We had a great trip anyway, and Madrid is very interesting, such grandure, and amazing Parks. But I think I prefer Barcelona! I’m biased I know, but Barcelona seems to  have so much more to offer, and such a range in one city-you can be on a mountain one day, at the beach the next; walking along narrow streets in the Gothic Quarter, or rambling along the broad modern streets; you can go back in time in Cathedrals or Modernista buildings or make the most of the present at the Zoo, the Aquarium or the Fair. But in saying that, both cities are wonderfully different and I wouldn’t want them to be the same. Another place in Spain visited anyway!

So, I’ve begun counting down the weeks until hometime-I’ve booked my flight at the end of June, Thursday the 25th of June to be precise. Which leaves me with 3 more weeks of working, and then nearly four ‘free’ in June. They’re not really free, but I won’t be working! I’m looking forward to a variety of visitors and hopefully getting to explore some more, and of course, get to the beach! Erin, Nicki and I were talking about how we feel pressured to come back to Scotland with a tan! After al, we have spent ‘a year abroad’! But we didn’t have much sun during the winter!! They both burnt a little in Madrid, even with cream on the second day. Guess what, I didn’t even get a hint of change! Zip! NADA! I don’t understand it! All I have is a slightly browner face and hands from walking to school all the time! So, I’ll have to work on that, if the clouds would go away this week.

Sorry for keeping you ages with this, as they say, it never rains but it pours with words from Peigi!

Spring has Sprung


Last weekend I experienced another typical Catalan tradition. In Spring families and friends gather in country homes or restaurants for ‘Calcotades” Calcotades are spring onions (giant sized compared to the ones that we get in Scotland!) and they are cooked, barbequed really, on a wood barbeque. When it comes to eating time, you pull down and off the outer burnt layers and dip the sweet white calcotades into Romesco sauce. Romesco sauce is made with almonds, garlic, sweet paprika, and a few other things that have left my memory. Delicious! But very messy! I was invited to join one of the teachers in my school, with whom I also have English classes, to Calcotades with friends and family. I had met most of them on other occasions, so it was a nice day. The spring onions are treated as a first course (an enormous first course!) and followed by barbequed meat, such as lamb chops, sausages, baked potatoes and artichokes. A feast. A pudding of some kind follows, and then coffee or tea. And then you’re unable to move for fifteen minutes! I really enjoyed the food and company, and it was a beautiful day. Lots of fresh air and some running about playing some basketball and hilarious Catalan games! Even managed to fit in some dancing! A very relaxing day, but tiring for me, with lots of food and fresh air, but especially from thinking and speaking in Spanish- the wheels start getting slow in there!Plenty of photos were taken! Then we went to Cambrils on the coast for a a walk along the port and a coffee to warm-up. A wonderful day with wonderful company.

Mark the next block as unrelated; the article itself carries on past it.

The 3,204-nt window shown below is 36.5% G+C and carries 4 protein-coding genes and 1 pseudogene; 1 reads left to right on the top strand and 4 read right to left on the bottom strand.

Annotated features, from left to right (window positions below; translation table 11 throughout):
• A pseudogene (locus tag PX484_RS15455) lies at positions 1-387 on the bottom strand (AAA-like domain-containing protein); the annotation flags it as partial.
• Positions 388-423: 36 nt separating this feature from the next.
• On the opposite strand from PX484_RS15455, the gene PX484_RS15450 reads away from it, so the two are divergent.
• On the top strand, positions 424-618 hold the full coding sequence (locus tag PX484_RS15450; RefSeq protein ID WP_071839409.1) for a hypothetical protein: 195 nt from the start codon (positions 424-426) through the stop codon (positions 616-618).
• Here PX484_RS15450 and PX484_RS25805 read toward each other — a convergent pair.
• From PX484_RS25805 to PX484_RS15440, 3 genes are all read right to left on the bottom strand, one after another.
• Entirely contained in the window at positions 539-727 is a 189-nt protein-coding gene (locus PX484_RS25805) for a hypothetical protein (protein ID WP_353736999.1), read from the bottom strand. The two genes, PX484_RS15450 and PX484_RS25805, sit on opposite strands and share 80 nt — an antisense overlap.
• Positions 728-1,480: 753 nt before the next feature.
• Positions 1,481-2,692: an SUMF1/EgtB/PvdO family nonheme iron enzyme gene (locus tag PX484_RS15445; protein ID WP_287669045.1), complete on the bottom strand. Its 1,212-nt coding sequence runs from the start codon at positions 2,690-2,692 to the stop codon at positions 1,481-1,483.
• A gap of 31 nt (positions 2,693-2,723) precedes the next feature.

My busy next two weeks have begun. Mum and Dad arrived on Thursday, staying for a week. I left in the morning on the bus to Barcelona airport to meet them off their flight. It was when I was standing at arrivals that I received their message saying that due to a plan hitting a flock of birds at Glasgow airport, their flight to London had been delayed, causing them to miss the next one! So they wouldn’t be arriving until after 5! I went for a wee visit into the city to help pass the hours! But we made it back to Reus in the end. We wandered around Reus the next morning and then went through for a little explore of Tarragona. I’ve yet to properly visit Tarragona. It was a beautiful day and we caught some sun sitting on the beach. We met up with Joan and family: Deidre his wife; and Maria, Alex and Danny, for some lunch on Saturday. We went to a lovely restaurant in a neighbouring village for some Calcotades. It was thoroughly enjoyed by all! Dad especially enjoyed his rabbit! They took us for a little trip further into the mountains to a hermitage precariously perched on a mound of rock. The weather wasn’t so great, our first damp and windy day in a couple of weeks, but it was amazing nonetheless. Beautiful scenery, with views right to the coast. The boys especially enjoyed exploring all the nooks and crannies in the rocks and running up and down the steps cut into the rock!

No plans are set for the rest of the week, but I’m sure we won’t be lost for something to do. Lots of walking is tiring certain visitors out! We’ll make the most of it anyway. And next weekend, I’m hoping to have more visitors! Two from home staying in the same hotel that Mum and Dad are in. And one of my friends from my Spanish class at University who is also working in Spain this year is stopping over with me for a couple of nights. That’ll bring me up to the Easter holidays. We only have a week, but enough time to do something. I haven’t made any plans yet. I don’t think I’ll be going home, Glasgow maybe, but I’m not sure its worth it for such a short time. I’d like to do some more exploring here, but my fellow students abroad are planning on going home so I’m on my lonesome, and exploring doesn’t seem quite as appealing without company. So, if anyone wants to go somewhere….! Even just here, I have time! Otherwise I might just be forced to go and sit on the beach all day and work on the tan!